So, what does wealth look like? It may include company stock, retirement accounts, equity in a business, or cash in the bank. Others view wealth as their personal residence, a vacation home, or perhaps collectables. Some investors work and save for wealth while others may inherit it from a loved one. Wealth may be visible or invisible. Some wealth may be given away to do good for others. Other wealth might be retained so it may accrete over time. Wealth may be what you want it to be.
Wealth is not income though, the two are often confused with one another. Income may act as a catalyst to increase wealth if a plan is present and there is enough “left over” after essential spending. Incomes at all levels are easily consumed today partly due to the difficulty in picturing what tomorrow may look like. Setting aside a portion of your income in advance, often though automation, may allow wealth to take shape. It’s no surprise that many individuals and families have accumulated a majority of their wealth in two areas by using automation. This includes employer retirement plans and a home. Pre-tax or Roth contributions to your 401k or Thrift Savings plan take place first before your paycheck arrives in your checking account. A mortgage payment is required every month, shrinking the debt until it’s paid off. Both approaches require income to make contributions or monthly payments as this forced savings tends to increase one’s wealth over time.
What other inputs in your control may assist with building wealth as you define it?
Allocating enough time for your wealth to grow makes an impact. It’s human nature to be impatient as we often seek results faster than they arrive. This may be witnessed by all the investment trading taking place daily. Then it’s easy to believe that jumping in or out of investments is necessary to grow wealth. It may be difficult at times to sit still instead of attempting to influence outcomes largely out of our control. Sustainable wealth takes patience, a plan, and a repeatable process. This systematic approach should be revisited annually to gauge progress and make adjustments. Redefining expectations on time from quarterly or annual periods to decades is not simple. What happens today will not likely impact your wealth as much as what happens in the next ten years or beyond. Uninterrupted time is best as it allows wealth to compound.
Another controllable to some extent is avoiding losses if possible. Having ample resources so you are not forced to sell or liquidate at a loss is critical to sustaining wealth. We can’t control what happens today or tomorrow, but we may position our wealth in a manner that allows us to avoid reacting at the wrong time. One reaction may erase years of capital. The best way to avoid reacting is to continuously act on a plan. This plan may provide direction and purpose in what you are building. The act of planning may also allow you to you pause, just long enough to take a breath and think before reacting to what’s happening now.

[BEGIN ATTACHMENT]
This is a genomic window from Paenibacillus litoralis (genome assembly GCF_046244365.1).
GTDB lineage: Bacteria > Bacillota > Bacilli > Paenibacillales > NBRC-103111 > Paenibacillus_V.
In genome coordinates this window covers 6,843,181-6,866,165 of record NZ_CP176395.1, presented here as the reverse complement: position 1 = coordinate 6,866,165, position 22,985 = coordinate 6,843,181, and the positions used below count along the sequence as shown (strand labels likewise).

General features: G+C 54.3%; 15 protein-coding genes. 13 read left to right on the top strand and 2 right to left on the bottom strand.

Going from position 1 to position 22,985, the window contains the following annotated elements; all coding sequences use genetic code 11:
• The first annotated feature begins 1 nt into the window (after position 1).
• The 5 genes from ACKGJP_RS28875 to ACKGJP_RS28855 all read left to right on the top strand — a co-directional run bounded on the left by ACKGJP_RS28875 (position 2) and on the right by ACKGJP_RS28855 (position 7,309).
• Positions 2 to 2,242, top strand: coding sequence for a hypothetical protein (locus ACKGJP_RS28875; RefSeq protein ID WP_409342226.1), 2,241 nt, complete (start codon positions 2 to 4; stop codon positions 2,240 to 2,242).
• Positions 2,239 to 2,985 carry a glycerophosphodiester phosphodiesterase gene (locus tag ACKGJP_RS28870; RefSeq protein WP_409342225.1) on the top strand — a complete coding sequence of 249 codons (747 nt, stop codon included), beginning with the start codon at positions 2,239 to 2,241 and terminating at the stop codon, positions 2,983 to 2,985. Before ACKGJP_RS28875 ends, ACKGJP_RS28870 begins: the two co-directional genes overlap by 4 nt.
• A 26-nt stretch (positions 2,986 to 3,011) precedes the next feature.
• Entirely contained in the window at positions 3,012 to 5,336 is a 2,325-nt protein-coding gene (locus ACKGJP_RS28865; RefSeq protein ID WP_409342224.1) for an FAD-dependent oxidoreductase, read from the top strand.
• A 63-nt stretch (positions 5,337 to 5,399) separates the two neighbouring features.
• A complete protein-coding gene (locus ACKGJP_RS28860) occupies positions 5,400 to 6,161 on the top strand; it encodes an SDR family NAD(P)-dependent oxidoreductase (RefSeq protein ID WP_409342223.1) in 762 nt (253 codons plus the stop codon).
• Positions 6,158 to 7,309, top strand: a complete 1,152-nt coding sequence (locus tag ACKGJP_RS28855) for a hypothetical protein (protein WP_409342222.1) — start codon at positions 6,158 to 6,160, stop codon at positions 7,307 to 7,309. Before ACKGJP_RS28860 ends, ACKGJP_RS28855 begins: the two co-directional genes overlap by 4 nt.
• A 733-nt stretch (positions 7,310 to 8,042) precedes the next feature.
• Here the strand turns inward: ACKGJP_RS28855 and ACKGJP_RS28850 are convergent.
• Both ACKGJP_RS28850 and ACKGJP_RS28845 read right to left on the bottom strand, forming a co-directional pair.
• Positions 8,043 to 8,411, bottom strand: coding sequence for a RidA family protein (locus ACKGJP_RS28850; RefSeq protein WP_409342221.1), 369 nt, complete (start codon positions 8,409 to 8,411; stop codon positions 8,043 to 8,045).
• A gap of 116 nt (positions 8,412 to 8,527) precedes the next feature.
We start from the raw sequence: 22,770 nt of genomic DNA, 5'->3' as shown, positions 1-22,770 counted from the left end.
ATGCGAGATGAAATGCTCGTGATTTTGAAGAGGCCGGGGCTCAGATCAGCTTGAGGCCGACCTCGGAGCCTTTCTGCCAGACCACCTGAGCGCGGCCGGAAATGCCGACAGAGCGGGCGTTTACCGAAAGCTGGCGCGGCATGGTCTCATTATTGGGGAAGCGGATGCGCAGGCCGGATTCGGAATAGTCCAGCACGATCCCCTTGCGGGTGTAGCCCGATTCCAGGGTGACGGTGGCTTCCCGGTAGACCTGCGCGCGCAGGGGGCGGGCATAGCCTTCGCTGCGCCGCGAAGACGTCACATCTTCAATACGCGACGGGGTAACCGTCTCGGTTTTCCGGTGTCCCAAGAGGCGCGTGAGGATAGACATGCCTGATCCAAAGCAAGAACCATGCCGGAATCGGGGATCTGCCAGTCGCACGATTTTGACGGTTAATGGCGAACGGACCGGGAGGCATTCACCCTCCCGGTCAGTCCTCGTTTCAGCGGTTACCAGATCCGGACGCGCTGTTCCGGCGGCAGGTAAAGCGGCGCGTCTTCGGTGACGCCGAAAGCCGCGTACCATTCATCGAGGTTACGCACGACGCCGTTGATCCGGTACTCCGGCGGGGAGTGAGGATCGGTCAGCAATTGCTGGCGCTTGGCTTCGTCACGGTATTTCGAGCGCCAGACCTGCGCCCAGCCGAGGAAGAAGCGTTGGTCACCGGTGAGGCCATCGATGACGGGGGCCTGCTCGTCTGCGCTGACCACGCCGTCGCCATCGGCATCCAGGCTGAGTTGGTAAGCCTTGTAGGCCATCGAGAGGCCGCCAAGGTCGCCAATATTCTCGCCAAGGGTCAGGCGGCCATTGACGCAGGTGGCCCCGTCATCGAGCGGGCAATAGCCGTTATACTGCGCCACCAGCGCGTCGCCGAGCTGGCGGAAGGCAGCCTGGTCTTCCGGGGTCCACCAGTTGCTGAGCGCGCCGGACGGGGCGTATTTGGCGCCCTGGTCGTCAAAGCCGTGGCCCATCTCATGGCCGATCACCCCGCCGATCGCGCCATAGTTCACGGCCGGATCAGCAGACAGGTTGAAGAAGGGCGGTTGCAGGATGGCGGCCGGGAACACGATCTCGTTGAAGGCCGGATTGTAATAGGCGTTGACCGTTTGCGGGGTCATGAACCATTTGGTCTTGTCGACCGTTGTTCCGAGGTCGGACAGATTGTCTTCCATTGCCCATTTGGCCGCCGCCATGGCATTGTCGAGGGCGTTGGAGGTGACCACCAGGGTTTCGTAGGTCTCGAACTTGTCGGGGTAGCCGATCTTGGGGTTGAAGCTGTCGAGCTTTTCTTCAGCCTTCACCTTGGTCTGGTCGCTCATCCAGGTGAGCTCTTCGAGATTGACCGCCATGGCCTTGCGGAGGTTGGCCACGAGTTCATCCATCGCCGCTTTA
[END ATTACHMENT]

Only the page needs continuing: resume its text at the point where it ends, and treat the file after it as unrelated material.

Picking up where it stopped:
Maintaining flexibility in your approach to building wealth is critical. Rarely does wealth move in a straight line as it contracts and expands. Loosening your grip and surrendering some control may allow wealth to take different shapes as time passes.
Defining what “enough” wealth means to you is important and in your control. Without the above plan the default setting of “more” may take over. More is dangerous as it may lead to taking unnecessary risk or concentrating on one idea to increase wealth. When the spotlight shines on a singular approach or transaction things begin to look like a bet. This speculation is not investing and rarely ends well. All of this may be avoided by quantifying what enough wealth means today and what it may look like in the future.
Creating your definition of wealth is the first step. How your definition fits into a plan around what you want takes ongoing planning. If you’d like to learn more or seek a second opinion, we’d be happy to chat with you.
Advisory services through Cambridge Investment Research Advisors, Inc., a Registered Investment Advisor. Cambridge and Flowerstone Financial are not affiliated.